17 June 1915

LEMNOS - Rear Admiral Sir Rosslyn Wemyss aboard HMS Europa, had originally been appointed as governor of the island of Lemnos and commander of the base at Mudros - where he was charge of creating the necessary port facilities. In addition he had the responsibility of commanding the squadron supporting the Helles landings on 25 April. In the early days he had not been impressed by the army as in this quote from 15 March.

"What tiresome people soldiers can be! Everybody above the rank of subaltern seems to think that he ought to have an Admiral's barge at his own disposal. Of course these stories only reach me through my staff and they, poor devils, are worried to death by the helplessness of them all. Truly a soldier is not the man of whom one can expect the manufacture of bricks without straw."

But by mid-June the Royal Navy was beginning to realise just how tough it was for the Army ashore. The Navy was not inactive, but the bulk of the fighting and the casualties was endured by the infantry. Their conditions of service also left much to be desired in contrast to the relative comfort of the wardroom or messdeck. Certainly by 18 June Wemyss tone had radically changed.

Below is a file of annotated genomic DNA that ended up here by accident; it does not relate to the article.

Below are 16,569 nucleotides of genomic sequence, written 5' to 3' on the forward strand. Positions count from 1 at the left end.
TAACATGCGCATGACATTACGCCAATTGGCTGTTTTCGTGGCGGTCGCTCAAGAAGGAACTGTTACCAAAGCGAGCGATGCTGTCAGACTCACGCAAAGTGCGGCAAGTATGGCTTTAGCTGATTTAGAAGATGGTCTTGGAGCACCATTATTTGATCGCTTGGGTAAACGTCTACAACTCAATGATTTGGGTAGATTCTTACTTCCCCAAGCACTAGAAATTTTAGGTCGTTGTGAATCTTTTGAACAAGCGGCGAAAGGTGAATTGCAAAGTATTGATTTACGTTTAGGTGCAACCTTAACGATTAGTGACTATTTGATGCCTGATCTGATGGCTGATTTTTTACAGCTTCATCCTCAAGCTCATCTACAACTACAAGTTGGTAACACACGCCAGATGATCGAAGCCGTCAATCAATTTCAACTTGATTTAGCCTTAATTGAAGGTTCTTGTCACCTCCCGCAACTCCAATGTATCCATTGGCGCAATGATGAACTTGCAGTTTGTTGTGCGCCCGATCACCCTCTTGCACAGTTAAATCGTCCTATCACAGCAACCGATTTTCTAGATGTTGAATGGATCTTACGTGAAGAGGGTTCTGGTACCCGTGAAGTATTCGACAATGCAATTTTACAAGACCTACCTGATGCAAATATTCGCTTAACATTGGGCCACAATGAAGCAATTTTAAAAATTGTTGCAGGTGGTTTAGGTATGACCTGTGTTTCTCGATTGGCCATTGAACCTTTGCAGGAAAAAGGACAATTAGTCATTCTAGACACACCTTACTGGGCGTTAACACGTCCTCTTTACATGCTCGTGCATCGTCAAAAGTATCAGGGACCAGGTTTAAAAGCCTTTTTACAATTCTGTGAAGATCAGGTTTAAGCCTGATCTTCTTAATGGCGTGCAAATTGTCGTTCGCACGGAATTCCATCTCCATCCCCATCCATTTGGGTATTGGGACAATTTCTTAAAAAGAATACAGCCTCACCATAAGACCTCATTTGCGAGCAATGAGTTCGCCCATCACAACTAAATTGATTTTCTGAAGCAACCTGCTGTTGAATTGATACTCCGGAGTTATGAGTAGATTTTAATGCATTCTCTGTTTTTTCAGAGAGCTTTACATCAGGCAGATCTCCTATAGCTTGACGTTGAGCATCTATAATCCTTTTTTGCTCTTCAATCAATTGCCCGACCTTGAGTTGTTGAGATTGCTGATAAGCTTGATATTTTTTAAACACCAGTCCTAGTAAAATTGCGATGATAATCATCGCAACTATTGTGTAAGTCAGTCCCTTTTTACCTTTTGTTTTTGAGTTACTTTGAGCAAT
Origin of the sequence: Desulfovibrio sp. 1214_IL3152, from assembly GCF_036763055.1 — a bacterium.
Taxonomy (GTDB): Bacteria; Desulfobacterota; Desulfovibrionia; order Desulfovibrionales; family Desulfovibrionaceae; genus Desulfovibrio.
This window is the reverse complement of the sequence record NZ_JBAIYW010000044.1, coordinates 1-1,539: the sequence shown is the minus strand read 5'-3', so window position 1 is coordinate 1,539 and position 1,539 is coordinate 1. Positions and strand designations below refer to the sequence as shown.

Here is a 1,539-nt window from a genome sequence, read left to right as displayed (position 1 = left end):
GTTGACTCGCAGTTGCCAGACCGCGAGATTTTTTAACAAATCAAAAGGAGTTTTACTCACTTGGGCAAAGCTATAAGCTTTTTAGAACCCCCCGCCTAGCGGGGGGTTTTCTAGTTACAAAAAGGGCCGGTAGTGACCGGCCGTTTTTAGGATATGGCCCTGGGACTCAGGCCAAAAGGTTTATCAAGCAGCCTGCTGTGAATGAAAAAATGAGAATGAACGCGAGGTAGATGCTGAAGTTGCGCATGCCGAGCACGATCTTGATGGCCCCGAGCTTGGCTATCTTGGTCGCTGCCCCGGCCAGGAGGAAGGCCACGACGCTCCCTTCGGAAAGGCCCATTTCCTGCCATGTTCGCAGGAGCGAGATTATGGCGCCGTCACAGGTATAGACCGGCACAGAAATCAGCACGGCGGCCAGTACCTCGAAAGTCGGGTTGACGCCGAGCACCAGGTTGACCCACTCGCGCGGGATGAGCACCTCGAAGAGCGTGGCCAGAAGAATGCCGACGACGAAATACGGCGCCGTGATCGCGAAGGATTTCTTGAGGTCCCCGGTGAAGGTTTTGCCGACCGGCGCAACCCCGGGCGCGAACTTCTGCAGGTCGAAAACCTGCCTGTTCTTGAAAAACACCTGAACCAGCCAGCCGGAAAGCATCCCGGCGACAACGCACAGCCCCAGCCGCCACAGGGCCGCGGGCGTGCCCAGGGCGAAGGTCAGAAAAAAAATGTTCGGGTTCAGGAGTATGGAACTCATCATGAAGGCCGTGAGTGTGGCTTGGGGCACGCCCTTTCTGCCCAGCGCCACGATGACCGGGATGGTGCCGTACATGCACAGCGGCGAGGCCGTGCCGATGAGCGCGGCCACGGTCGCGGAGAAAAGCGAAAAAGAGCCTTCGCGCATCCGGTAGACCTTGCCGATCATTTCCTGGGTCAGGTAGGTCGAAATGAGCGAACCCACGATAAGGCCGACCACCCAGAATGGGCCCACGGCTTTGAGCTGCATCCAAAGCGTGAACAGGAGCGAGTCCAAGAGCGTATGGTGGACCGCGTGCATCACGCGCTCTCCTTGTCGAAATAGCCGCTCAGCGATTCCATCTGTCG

"How splendid are the regimental officers and the rank and file! They are indeed heroes. What stuff there is in the ordinary Englishman, if people only knew how to get it out of him! Of course there are exceptions: where are there not? But, thank God, they are so few and far between, that they only help to throw the others into high relief. To be pessimistic is foolish, to be optimistic may lead to bad results, so that one has to try and keep a level head and just go on doing one's job to the best of one's ability."

Lord Wester-Wemyss, The Navy in the Dardanelles Campaign, (London, Heinemann, 1916), pp.38 & 140